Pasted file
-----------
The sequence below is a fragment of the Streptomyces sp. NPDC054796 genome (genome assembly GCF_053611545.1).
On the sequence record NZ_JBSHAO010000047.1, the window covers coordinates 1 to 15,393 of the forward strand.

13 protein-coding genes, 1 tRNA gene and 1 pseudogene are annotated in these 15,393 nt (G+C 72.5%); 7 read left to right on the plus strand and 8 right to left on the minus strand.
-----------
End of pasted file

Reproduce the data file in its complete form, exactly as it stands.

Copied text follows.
The sequence below is a fragment of the Streptomyces sp. NPDC054796 genome (genome assembly GCF_053611545.1).
On the sequence record NZ_JBSHAO010000047.1, the window covers coordinates 1 to 15,393 of the forward strand.

13 protein-coding genes, 1 tRNA gene and 1 pseudogene are annotated in these 15,393 nt (G+C 72.5%); 7 read left to right on the plus strand and 8 right to left on the minus strand.